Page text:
US warns Guinea-Bissau over drug barons in the military
The US has warned Guinea-Bissau that it will not help in international efforts to reform its armed forces unless they were purged of suspected drugs lords.
In April, the US named two senior military men of drug running days after a mutineer ousted the army chief.
A statement from the US embassy in Senegal said it was alarmed at their continuing trafficking involvement.
It questioned the government's control of the armed forces as the army chief was still being detained by mutineers.
In recent years the tiny West African nation has become a major transit hub for cocaine smuggled from Latin America to Europe and suffered much political unrest as a result.
It has more than 80 largely uninhabited islands off its coast which are handy smuggling points for traffickers.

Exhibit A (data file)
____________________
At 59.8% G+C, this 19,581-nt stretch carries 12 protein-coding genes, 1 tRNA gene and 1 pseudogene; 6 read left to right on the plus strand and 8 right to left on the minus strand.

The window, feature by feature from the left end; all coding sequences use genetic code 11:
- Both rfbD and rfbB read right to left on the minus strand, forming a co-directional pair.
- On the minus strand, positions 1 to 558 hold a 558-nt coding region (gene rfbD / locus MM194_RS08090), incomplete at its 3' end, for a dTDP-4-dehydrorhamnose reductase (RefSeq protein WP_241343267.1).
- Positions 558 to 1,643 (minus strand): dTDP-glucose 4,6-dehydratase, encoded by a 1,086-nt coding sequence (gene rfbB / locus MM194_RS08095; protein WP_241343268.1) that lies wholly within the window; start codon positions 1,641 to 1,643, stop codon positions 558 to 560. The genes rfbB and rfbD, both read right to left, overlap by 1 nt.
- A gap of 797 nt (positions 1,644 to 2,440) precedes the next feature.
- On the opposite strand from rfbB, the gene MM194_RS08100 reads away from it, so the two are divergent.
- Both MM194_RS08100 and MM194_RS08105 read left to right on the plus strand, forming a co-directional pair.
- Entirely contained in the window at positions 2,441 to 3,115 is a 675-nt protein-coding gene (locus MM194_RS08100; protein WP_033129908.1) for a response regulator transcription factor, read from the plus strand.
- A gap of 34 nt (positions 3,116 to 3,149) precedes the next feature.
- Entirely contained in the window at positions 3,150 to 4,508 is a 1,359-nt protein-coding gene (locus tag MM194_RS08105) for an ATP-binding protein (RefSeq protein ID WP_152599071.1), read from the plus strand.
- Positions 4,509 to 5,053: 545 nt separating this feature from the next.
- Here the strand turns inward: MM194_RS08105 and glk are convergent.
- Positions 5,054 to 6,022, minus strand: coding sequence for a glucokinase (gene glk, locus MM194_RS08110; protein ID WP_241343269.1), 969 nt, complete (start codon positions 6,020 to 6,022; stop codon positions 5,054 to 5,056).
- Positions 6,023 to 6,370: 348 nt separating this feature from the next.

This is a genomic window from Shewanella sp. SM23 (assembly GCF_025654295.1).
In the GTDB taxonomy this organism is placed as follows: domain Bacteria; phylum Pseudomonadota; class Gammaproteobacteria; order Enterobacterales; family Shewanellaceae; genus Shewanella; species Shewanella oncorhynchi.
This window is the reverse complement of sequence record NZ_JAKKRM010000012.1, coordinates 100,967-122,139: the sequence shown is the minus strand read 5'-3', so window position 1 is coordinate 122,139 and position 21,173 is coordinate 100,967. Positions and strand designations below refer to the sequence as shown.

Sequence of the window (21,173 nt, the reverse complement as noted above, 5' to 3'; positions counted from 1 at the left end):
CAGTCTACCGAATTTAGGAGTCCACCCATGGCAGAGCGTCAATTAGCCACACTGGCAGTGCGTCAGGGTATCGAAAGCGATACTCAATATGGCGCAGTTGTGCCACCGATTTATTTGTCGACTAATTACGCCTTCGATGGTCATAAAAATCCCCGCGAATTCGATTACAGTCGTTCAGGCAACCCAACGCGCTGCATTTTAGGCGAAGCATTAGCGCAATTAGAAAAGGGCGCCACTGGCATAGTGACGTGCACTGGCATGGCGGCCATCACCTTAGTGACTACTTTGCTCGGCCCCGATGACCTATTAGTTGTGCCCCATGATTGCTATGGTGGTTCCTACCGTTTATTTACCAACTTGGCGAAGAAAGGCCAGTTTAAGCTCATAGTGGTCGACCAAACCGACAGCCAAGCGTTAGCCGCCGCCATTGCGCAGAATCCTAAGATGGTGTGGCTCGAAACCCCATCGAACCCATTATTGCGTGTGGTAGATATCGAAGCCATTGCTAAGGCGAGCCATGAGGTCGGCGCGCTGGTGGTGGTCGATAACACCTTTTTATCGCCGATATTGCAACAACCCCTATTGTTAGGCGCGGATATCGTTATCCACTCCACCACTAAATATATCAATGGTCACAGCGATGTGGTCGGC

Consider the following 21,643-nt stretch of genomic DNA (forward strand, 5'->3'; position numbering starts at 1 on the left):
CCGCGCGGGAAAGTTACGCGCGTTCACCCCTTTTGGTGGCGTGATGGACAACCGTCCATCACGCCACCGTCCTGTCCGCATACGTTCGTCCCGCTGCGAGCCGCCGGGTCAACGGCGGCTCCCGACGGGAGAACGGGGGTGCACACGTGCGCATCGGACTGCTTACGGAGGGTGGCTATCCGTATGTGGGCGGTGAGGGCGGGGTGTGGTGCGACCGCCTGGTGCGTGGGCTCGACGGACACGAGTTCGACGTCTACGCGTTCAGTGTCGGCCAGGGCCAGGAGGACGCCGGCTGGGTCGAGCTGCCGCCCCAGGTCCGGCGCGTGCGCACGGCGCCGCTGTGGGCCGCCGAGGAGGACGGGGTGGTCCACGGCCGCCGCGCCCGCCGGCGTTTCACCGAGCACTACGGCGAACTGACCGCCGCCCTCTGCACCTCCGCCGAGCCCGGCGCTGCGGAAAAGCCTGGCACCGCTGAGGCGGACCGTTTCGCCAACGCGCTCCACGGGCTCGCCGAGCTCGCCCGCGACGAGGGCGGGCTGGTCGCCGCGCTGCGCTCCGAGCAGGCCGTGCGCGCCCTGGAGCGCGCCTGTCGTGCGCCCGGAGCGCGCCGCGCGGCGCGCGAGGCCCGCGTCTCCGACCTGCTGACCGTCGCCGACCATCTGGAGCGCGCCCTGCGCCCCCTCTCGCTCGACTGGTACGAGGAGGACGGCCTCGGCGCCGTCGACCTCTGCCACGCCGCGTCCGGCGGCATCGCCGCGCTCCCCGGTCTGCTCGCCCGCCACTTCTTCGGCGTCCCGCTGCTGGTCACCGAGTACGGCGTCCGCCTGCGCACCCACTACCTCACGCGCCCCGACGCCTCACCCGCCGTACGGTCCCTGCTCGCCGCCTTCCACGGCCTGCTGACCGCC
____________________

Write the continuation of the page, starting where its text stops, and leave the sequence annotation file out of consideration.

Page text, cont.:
In April, Guinea-Bissau's air force head Ibraima Papa Camara and former navy chief Jose Americo Bubo Na Tchuto were named by the US as "drug kingpins", and had their US-based assets frozen.
"It will be impossible for the United States to contribute to the security and defense reform process if these or other individuals implicated in narcotics trafficking are appointed to or continue to serve in positions of authority in the armed forces," the embassy statement said.
Analysts say Mr Na Tchuto is still hugely influential behind the scenes.
He was reportedly freed during the April mutiny from a UN building in the capital, Bissau, where he had taken refuge since December last year.
He had returned to the country after spending a year in exile in The Gambia following a coup attempt he was accused of leading in 2008.